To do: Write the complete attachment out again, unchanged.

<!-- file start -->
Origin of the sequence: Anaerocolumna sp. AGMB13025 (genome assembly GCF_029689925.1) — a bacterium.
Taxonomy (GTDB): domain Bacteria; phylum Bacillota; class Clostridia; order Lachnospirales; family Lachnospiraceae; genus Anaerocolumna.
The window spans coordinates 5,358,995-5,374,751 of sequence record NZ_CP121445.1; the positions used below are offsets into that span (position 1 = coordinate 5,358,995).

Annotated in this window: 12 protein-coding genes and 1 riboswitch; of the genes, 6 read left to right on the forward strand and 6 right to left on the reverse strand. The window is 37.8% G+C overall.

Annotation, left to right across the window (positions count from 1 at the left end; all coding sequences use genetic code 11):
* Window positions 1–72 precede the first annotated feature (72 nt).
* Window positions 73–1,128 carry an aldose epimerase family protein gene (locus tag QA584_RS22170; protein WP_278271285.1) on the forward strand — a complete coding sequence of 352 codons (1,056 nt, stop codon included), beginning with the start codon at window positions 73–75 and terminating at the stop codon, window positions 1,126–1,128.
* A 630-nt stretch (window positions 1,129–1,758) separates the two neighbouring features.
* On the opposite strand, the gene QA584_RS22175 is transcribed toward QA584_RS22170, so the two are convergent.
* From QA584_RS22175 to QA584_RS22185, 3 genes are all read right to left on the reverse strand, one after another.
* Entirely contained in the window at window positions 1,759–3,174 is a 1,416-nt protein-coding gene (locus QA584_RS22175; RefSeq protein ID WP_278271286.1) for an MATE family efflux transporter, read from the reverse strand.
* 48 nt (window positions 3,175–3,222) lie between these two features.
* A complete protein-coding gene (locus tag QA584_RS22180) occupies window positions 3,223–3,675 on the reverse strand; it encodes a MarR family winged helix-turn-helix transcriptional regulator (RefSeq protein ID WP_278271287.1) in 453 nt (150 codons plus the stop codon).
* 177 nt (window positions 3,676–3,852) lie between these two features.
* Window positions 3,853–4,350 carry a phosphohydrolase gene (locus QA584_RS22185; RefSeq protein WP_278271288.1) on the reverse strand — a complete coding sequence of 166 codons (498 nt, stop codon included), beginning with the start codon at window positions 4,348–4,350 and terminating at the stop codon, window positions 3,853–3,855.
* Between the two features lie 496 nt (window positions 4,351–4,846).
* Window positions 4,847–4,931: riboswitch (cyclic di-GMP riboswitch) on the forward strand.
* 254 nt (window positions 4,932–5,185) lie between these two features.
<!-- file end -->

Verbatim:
Origin of the sequence: Anaerocolumna sp. AGMB13025 (genome assembly GCF_029689925.1) — a bacterium.
Taxonomy (GTDB): domain Bacteria; phylum Bacillota; class Clostridia; order Lachnospirales; family Lachnospiraceae; genus Anaerocolumna.
The window spans coordinates 5,358,995-5,374,751 of sequence record NZ_CP121445.1; the positions used below are offsets into that span (position 1 = coordinate 5,358,995).

Annotated in this window: 12 protein-coding genes and 1 riboswitch; of the genes, 6 read left to right on the forward strand and 6 right to left on the reverse strand. The window is 37.8% G+C overall.

Annotation, left to right across the window (positions count from 1 at the left end; all coding sequences use genetic code 11):
* Window positions 1–72 precede the first annotated feature (72 nt).
* Window positions 73–1,128 carry an aldose epimerase family protein gene (locus tag QA584_RS22170; protein WP_278271285.1) on the forward strand — a complete coding sequence of 352 codons (1,056 nt, stop codon included), beginning with the start codon at window positions 73–75 and terminating at the stop codon, window positions 1,126–1,128.
* A 630-nt stretch (window positions 1,129–1,758) separates the two neighbouring features.
* On the opposite strand, the gene QA584_RS22175 is transcribed toward QA584_RS22170, so the two are convergent.
* From QA584_RS22175 to QA584_RS22185, 3 genes are all read right to left on the reverse strand, one after another.
* Entirely contained in the window at window positions 1,759–3,174 is a 1,416-nt protein-coding gene (locus QA584_RS22175; RefSeq protein ID WP_278271286.1) for an MATE family efflux transporter, read from the reverse strand.
* 48 nt (window positions 3,175–3,222) lie between these two features.
* A complete protein-coding gene (locus tag QA584_RS22180) occupies window positions 3,223–3,675 on the reverse strand; it encodes a MarR family winged helix-turn-helix transcriptional regulator (RefSeq protein ID WP_278271287.1) in 453 nt (150 codons plus the stop codon).
* 177 nt (window positions 3,676–3,852) lie between these two features.
* Window positions 3,853–4,350 carry a phosphohydrolase gene (locus QA584_RS22185; RefSeq protein WP_278271288.1) on the reverse strand — a complete coding sequence of 166 codons (498 nt, stop codon included), beginning with the start codon at window positions 4,348–4,350 and terminating at the stop codon, window positions 3,853–3,855.
* Between the two features lie 496 nt (window positions 4,351–4,846).
* Window positions 4,847–4,931: riboswitch (cyclic di-GMP riboswitch) on the forward strand.
* 254 nt (window positions 4,932–5,185) lie between these two features.